You often use original patterns, like small rooster, dragonfly or zebra. These are pretty tricky to slot into a simple and classical tailoring, yet you succeed in balancing those two components. The clothes you design tend also to mix conceptual lines and shapes, but they are so easy to wear – how do you compose a silhouette in that sense? How would you define A.W.A.K.E.'s equation?
It just goes instinctively; I try to be super honest with what I want to do. I don't try to overthink it too much – I'm always driven by the question, “Would you wear it?” It’s not always like this, but if I do half of the collection based on the things I know I would wear, then the other half can be crazy and I can treat it more like a painting or like an object in which I can express what I want to say with colours or shapes, or in terms of reference – because I like mixing completely different references together to create a fun way of recognition for different people. But organically, so it doesn't look forced.
You once said: “I don’t actually consider myself a stylist, photographer, or designer. I’m more of a creative manager who puts it all together.” What do you mean by creative manager? How do you work around A.W.A.K.E.’s inspirations to tell a story?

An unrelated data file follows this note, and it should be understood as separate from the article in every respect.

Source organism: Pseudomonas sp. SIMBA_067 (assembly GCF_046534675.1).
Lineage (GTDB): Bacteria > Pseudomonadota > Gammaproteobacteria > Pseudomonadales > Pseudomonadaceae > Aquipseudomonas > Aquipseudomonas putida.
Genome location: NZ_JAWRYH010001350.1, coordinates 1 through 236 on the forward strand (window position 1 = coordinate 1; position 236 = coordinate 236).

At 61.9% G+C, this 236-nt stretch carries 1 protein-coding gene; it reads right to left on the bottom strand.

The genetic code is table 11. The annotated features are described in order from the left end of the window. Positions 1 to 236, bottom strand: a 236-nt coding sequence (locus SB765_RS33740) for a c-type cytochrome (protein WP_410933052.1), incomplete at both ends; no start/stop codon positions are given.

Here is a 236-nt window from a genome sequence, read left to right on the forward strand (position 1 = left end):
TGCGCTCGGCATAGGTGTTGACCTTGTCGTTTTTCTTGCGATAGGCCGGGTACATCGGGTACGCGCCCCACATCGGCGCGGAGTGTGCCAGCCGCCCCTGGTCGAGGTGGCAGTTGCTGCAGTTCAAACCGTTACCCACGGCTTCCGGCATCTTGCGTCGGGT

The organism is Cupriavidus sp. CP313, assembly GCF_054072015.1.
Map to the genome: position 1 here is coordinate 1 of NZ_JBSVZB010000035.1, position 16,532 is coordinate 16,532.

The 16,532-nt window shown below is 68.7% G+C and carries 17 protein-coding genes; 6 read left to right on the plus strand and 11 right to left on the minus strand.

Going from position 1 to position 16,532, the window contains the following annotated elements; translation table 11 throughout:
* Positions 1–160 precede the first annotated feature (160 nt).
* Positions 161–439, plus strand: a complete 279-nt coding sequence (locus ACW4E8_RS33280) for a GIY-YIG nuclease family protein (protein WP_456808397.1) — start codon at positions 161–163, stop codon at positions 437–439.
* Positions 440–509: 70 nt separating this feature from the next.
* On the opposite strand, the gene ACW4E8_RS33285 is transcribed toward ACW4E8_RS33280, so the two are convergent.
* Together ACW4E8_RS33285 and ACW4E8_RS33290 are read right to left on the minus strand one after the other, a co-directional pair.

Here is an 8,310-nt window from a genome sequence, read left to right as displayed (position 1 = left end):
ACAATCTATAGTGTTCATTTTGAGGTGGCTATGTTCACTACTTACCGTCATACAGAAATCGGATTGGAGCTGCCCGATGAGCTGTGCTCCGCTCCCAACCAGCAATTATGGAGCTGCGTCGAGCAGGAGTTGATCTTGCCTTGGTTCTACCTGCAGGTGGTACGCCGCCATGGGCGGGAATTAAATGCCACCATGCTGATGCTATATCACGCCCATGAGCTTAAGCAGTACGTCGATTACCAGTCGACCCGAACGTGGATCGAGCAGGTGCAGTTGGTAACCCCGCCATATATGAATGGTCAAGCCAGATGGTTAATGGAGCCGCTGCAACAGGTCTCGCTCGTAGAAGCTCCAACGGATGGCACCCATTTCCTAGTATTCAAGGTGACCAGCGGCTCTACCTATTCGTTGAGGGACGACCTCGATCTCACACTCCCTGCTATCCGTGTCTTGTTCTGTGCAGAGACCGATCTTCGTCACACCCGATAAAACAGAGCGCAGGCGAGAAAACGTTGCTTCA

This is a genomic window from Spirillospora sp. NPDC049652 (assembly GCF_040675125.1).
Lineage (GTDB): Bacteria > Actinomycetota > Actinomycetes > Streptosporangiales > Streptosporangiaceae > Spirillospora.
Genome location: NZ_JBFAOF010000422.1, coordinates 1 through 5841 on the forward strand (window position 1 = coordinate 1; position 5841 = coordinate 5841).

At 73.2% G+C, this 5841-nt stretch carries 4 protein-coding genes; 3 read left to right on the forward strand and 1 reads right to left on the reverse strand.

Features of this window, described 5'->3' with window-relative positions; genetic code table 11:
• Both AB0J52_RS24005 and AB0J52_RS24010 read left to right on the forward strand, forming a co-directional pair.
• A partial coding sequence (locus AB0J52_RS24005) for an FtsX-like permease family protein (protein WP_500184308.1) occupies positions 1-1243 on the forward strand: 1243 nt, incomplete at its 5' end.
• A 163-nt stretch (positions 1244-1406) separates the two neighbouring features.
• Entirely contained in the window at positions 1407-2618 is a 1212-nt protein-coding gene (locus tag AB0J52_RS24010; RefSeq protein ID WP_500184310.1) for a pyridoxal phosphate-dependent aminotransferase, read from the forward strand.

Not sure I've said “creative manager“, cause I don't think I'm a good manager… I would have said that I’m more like a storyteller – someone who writes a book, makes a movie, or something similar. And I really don't think I'm a designer or stylist or a photographer. I could be all of these things but at the end of the day I'm just trying to say something.

“Even though it’s helpful that celebrities wear your clothing, you can still build a brand without them; but you can’t do it without hard work.”
You've also said that you do not shop as crazily as you used to. How do you understand the act of shopping, nowadays experience?